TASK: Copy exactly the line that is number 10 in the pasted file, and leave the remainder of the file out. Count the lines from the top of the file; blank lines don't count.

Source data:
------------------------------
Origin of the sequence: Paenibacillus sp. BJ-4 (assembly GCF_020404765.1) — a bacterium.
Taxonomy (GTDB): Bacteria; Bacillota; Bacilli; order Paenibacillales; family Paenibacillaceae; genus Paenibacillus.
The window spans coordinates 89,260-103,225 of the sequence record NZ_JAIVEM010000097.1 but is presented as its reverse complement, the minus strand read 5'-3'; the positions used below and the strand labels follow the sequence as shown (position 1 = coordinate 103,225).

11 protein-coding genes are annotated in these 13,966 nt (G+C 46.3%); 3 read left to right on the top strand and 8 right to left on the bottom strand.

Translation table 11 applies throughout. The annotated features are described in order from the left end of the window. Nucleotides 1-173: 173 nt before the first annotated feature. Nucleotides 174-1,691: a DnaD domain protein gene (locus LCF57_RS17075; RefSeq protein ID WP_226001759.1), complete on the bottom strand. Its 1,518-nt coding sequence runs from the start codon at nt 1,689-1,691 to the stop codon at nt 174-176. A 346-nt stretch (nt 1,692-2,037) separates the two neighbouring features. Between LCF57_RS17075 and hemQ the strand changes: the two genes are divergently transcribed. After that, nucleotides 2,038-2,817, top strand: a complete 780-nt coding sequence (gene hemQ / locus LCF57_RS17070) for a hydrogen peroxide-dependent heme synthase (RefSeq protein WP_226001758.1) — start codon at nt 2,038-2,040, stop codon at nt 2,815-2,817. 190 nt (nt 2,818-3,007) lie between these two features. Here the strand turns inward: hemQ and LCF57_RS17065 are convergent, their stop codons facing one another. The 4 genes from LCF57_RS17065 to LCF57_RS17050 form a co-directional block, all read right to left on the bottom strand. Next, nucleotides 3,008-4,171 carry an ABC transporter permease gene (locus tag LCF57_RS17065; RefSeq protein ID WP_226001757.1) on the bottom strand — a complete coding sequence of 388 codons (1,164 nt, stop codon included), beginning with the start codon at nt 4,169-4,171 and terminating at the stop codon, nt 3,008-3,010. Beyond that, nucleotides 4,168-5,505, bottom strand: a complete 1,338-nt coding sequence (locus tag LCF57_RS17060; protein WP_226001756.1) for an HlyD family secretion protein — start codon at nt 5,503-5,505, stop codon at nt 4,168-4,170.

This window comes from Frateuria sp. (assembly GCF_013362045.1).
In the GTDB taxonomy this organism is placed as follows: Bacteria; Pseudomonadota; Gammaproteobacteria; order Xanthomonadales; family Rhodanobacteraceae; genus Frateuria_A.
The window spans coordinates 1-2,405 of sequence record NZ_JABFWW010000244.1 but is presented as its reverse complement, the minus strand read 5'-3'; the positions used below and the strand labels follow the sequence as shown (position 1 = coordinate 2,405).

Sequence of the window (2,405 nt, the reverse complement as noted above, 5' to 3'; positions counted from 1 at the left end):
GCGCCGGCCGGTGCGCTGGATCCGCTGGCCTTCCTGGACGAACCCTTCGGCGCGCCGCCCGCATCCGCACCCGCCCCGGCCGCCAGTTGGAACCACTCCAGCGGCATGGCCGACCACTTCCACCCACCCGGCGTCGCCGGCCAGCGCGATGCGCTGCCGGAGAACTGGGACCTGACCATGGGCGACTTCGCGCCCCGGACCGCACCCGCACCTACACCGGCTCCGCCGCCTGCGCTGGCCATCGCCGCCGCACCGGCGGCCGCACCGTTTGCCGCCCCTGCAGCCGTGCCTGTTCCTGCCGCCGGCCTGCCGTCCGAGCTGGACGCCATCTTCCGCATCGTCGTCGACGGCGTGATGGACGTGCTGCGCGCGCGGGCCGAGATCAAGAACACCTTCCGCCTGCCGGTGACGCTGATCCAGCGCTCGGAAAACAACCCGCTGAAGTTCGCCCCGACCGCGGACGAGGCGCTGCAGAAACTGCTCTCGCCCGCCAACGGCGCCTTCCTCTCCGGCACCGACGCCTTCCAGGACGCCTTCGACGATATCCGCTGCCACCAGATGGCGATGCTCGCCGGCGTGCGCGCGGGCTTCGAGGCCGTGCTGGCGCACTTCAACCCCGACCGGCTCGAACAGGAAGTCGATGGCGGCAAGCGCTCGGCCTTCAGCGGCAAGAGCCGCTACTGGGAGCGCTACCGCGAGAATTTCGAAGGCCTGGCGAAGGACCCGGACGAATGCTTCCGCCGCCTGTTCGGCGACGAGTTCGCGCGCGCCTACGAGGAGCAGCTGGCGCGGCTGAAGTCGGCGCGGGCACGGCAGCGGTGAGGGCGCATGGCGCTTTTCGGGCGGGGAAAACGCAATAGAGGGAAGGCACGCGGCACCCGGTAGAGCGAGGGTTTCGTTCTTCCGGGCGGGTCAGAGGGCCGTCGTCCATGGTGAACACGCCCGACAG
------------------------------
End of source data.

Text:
GCGCCGGCCGGTGCGCTGGATCCGCTGGCCTTCCTGGACGAACCCTTCGGCGCGCCGCCCGCATCCGCACCCGCCCCGGCCGCCAGTTGGAACCACTCCAGCGGCATGGCCGACCACTTCCACCCACCCGGCGTCGCCGGCCAGCGCGATGCGCTGCCGGAGAACTGGGACCTGACCATGGGCGACTTCGCGCCCCGGACCGCACCCGCACCTACACCGGCTCCGCCGCCTGCGCTGGCCATCGCCGCCGCACCGGCGGCCGCACCGTTTGCCGCCCCTGCAGCCGTGCCTGTTCCTGCCGCCGGCCTGCCGTCCGAGCTGGACGCCATCTTCCGCATCGTCGTCGACGGCGTGATGGACGTGCTGCGCGCGCGGGCCGAGATCAAGAACACCTTCCGCCTGCCGGTGACGCTGATCCAGCGCTCGGAAAACAACCCGCTGAAGTTCGCCCCGACCGCGGACGAGGCGCTGCAGAAACTGCTCTCGCCCGCCAACGGCGCCTTCCTCTCCGGCACCGACGCCTTCCAGGACGCCTTCGACGATATCCGCTGCCACCAGATGGCGATGCTCGCCGGCGTGCGCGCGGGCTTCGAGGCCGTGCTGGCGCACTTCAACCCCGACCGGCTCGAACAGGAAGTCGATGGCGGCAAGCGCTCGGCCTTCAGCGGCAAGAGCCGCTACTGGGAGCGCTACCGCGAGAATTTCGAAGGCCTGGCGAAGGACCCGGACGAATGCTTCCGCCGCCTGTTCGGCGACGAGTTCGCGCGCGCCTACGAGGAGCAGCTGGCGCGGCTGAAGTCGGCGCGGGCACGGCAGCGGTGAGGGCGCATGGCGCTTTTCGGGCGGGGAAAACGCAATAGAGGGAAGGCACGCGGCACCCGGTAGAGCGAGGGTTTCGTTCTTCCGGGCGGGTCAGAGGGCCGTCGTCCATGGTGAACACGCCCGACAG